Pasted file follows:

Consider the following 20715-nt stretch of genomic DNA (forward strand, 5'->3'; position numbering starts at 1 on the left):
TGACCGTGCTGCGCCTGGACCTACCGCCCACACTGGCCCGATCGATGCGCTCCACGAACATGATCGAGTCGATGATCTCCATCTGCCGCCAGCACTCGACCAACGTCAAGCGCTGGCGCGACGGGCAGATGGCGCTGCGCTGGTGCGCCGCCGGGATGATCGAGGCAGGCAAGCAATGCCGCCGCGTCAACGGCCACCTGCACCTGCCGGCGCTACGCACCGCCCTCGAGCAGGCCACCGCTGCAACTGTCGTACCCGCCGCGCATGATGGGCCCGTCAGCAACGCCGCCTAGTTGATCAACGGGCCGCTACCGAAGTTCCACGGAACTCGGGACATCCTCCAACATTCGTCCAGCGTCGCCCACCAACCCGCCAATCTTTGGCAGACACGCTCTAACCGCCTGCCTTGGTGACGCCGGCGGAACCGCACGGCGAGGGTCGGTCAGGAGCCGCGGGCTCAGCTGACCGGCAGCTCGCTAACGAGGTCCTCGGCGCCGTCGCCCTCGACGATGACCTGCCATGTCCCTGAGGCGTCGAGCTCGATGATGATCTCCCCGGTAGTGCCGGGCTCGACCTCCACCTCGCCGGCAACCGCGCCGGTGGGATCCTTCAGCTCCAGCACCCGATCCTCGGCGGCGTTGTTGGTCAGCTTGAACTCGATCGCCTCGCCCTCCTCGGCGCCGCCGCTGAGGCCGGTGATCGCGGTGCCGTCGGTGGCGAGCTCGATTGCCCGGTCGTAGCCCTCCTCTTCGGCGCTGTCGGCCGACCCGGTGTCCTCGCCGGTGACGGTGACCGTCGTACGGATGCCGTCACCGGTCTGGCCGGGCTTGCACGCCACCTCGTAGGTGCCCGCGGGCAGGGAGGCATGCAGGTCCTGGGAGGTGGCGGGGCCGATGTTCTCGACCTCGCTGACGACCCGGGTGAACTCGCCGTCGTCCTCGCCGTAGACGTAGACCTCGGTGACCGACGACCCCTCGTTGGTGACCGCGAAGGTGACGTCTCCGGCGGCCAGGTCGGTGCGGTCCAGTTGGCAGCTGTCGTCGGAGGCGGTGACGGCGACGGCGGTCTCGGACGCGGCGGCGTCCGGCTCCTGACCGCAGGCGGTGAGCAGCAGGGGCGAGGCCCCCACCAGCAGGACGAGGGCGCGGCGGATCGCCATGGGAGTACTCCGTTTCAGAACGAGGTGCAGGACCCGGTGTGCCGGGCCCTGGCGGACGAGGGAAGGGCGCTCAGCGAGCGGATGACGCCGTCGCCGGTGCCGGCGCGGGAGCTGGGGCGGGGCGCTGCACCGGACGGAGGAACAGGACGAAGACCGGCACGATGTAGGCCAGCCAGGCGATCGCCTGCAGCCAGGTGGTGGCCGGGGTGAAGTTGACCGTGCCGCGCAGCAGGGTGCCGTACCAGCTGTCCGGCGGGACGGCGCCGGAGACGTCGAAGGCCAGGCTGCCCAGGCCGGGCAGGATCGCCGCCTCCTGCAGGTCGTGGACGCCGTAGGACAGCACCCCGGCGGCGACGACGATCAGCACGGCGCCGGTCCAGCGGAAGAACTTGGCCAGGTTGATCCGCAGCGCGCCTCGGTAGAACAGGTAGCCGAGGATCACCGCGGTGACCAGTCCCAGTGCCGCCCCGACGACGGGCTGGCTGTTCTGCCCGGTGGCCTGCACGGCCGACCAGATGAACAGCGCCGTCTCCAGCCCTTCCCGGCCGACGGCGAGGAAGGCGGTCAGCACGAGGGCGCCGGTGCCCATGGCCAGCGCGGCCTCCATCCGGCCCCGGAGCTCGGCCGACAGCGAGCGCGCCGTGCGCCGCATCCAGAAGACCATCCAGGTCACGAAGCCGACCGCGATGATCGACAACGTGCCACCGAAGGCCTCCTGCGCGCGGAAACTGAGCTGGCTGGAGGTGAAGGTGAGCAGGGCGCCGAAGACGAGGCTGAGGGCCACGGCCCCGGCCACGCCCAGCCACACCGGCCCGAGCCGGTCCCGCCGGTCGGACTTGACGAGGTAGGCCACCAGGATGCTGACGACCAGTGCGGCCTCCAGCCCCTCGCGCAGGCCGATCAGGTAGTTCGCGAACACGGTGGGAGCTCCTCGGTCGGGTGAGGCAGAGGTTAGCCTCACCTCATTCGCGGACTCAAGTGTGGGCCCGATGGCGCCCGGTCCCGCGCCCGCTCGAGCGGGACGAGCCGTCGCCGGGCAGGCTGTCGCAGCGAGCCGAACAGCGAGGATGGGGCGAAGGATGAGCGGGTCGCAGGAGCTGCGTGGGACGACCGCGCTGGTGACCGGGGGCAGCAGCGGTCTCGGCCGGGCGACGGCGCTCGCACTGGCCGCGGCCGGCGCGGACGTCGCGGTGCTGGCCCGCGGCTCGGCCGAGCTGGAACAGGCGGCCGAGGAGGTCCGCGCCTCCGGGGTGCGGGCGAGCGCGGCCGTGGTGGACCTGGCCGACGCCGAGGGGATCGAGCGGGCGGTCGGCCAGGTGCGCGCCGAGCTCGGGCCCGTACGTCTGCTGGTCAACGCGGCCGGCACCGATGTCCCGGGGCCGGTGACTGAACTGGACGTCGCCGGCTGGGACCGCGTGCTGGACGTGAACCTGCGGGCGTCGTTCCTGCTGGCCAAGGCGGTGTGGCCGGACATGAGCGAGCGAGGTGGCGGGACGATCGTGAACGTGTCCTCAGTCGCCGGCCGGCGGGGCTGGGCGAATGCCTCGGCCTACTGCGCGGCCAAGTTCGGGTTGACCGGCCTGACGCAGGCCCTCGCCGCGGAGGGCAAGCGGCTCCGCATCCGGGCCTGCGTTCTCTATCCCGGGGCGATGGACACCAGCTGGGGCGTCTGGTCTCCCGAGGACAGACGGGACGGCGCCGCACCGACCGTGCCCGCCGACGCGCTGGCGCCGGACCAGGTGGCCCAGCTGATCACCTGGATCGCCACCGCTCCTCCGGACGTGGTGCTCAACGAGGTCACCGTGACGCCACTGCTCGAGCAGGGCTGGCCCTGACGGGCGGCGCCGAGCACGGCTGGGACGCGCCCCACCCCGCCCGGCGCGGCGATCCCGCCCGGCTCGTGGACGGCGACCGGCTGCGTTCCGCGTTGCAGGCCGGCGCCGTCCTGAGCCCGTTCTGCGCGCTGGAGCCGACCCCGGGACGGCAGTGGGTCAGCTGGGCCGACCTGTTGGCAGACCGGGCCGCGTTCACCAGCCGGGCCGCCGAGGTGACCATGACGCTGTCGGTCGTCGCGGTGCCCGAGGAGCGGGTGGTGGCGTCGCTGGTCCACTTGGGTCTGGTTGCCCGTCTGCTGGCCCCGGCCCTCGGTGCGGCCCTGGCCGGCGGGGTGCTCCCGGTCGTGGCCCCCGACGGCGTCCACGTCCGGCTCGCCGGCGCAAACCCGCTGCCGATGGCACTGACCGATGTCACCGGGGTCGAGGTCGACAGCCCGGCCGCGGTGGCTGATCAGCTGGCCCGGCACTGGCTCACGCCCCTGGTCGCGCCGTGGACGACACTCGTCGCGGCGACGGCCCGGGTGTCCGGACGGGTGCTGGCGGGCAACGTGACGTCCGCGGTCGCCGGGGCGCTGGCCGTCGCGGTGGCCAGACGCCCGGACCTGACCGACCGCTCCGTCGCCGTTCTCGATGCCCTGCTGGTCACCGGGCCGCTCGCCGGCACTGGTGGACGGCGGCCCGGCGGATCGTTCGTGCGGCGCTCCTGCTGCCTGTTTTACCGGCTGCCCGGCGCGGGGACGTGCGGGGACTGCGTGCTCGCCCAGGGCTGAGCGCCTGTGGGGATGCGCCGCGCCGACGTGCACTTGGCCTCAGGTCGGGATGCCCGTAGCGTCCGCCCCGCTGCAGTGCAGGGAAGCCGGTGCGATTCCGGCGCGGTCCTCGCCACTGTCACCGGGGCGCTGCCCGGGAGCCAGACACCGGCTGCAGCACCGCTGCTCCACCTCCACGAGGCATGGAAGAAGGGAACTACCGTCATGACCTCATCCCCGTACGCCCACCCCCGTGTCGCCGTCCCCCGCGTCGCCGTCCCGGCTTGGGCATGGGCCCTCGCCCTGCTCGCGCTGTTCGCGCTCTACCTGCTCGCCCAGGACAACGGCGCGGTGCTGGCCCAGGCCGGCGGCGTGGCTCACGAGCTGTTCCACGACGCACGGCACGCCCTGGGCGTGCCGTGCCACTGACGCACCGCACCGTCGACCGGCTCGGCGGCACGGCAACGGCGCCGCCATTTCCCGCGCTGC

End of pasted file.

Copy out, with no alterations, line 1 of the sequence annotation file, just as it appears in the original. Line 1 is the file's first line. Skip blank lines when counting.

Consider the following 20715-nt stretch of genomic DNA (forward strand, 5'->3'; position numbering starts at 1 on the left):